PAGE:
Idaho made $290,426 last month, just from oil and gas companies bidding for the right to lease state land for oil and gas exploration. Several bidders snapped up exploration rights on 87 parcels of state land in four southern Idaho counties – even though no oil or gas has been found on state lands before.
Top state officials were surprised by the news, and Gov. Jim Risch said if the bidders hit oil or gas, Idaho could end up “awash in money” like Wyoming and Montana. “The biggest problem Wyoming has is how to spend all the money,” Risch said, adding that Wyoming Gov. Dave Freudenthal told him at a just-concluded Western Governors Association meeting that his state is offering college scholarships to virtually every Wyoming student.
Idaho’s top elected officials, gathered as the state Land Board on Tuesday, received the report on the oil and gas exploration auction from state Lands Director Winston Wiggins. Wiggins said after receiving inquiries, the lands department set up the auction last month – and all 87 parcels went. The tracts in Canyon, Gem, Payette and Washington Counties total 27,713 acres.
The “premium bids” pledged by the oil and gas companies are just for the right to lease the state lands for exploration. Annual lease fees follow, and more payments if they strike oil or gas. Wiggins said, “There would be royalty payments to the state – I can’t tell you what they would be, because it’s never happened. That’s on top of the lease fee.”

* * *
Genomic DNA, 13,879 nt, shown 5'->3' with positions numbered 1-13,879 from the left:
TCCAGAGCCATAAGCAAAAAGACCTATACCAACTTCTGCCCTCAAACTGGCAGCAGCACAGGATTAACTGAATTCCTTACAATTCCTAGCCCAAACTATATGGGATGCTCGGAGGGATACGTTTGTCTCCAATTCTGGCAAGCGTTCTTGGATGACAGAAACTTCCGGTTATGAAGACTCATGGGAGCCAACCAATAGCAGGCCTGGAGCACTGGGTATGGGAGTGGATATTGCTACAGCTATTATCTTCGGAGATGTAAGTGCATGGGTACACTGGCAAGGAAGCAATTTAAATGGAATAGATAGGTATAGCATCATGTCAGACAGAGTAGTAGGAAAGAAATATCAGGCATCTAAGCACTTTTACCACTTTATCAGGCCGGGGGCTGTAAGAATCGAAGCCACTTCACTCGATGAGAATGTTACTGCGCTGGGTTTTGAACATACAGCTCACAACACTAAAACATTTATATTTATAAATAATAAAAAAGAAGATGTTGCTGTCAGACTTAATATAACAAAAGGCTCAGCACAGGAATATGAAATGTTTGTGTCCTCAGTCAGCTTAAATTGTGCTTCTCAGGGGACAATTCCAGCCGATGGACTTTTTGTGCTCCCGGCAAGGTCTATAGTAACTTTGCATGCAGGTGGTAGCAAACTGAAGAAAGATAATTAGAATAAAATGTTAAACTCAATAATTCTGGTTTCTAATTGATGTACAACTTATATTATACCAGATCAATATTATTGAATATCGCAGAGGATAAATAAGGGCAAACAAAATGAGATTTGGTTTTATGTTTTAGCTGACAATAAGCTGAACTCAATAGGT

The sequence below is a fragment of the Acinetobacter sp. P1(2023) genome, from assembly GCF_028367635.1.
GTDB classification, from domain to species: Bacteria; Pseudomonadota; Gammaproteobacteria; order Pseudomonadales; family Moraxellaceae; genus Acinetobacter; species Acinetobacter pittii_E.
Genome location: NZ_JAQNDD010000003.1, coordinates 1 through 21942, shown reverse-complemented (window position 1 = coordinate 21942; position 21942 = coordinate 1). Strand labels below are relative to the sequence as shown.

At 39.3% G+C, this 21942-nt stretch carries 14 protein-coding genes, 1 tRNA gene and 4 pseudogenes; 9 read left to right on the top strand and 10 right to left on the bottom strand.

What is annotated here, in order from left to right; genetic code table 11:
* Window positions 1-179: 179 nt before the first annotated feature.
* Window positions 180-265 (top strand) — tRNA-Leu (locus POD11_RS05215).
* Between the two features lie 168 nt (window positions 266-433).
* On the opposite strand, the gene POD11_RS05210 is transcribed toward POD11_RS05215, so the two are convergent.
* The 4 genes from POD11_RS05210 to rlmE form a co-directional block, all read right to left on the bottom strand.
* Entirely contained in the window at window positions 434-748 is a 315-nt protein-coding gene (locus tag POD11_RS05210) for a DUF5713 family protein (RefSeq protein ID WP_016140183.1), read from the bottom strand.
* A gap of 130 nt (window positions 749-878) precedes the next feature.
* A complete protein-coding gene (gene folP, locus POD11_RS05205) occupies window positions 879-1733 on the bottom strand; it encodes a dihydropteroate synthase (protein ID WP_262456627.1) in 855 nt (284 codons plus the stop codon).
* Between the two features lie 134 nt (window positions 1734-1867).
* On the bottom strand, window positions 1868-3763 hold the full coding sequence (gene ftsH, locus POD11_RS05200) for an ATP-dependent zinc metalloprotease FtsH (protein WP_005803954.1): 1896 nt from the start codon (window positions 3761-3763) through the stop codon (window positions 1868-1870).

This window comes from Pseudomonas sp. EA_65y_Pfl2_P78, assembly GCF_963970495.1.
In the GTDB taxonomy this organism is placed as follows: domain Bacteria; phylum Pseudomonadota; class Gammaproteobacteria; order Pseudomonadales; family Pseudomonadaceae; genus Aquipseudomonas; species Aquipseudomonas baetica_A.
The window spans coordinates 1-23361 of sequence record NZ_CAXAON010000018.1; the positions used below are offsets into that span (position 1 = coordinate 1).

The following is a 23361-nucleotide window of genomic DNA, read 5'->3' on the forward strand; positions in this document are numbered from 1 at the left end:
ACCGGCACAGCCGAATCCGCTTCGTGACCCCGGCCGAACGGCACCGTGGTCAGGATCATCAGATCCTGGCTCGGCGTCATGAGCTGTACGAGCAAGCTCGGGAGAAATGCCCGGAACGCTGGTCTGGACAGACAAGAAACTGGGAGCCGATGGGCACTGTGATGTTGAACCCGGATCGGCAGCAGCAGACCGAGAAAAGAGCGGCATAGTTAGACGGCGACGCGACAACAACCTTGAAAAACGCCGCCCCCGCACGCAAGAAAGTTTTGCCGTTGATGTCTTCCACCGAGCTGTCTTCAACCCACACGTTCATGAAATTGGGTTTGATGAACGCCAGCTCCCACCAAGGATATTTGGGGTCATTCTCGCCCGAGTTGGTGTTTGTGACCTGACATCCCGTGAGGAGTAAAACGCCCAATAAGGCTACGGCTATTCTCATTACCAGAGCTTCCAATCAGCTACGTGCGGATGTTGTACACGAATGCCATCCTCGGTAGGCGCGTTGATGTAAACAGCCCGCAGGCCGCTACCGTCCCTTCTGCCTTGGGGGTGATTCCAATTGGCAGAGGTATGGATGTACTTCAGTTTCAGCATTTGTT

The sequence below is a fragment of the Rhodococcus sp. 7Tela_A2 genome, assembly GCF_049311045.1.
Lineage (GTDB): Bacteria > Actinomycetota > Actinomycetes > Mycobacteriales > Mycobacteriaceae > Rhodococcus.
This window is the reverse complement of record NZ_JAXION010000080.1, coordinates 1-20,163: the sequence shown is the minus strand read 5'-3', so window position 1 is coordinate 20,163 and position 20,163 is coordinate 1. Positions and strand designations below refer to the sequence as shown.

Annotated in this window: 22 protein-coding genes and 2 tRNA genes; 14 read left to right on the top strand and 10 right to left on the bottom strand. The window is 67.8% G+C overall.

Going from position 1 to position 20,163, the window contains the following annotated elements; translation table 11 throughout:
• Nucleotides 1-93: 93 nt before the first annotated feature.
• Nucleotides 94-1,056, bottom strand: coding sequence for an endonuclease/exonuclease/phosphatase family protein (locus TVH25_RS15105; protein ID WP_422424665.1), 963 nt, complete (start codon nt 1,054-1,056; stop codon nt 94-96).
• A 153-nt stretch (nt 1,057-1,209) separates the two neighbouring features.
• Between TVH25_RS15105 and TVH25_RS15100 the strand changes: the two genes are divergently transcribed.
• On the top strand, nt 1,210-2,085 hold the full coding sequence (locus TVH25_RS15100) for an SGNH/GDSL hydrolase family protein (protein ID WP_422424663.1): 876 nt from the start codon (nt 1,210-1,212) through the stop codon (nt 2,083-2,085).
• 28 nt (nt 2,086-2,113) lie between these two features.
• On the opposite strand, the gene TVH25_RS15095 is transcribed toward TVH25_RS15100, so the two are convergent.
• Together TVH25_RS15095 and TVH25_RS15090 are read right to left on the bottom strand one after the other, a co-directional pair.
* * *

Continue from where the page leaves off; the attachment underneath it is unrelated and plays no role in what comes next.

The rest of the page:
The Land Board is required by the state Constitution to manage state endowment lands for the maximum long-term financial return to the state’s school endowment fund. When the lands bring in more money – most typically from grazing fees, logging, and leases – there’s more money for schools.
Wiggins said this morning that the department has had additional inquiries about oil and gas exploration just in the last few days, “so the interest continues.”
Risch said back in the 1970s – the last time the nation was suffering through an extreme crunch on gasoline – companies came in and leased thousands of acres of private land in Idaho for oil and gas exploration, including many who signed leases with farmers for exploration in their fields. But nothing came of it, and the leases simply expired.
“They never found anything anywhere,” Risch said. But, he said, “Now they have more sophisticated ways of exploring.”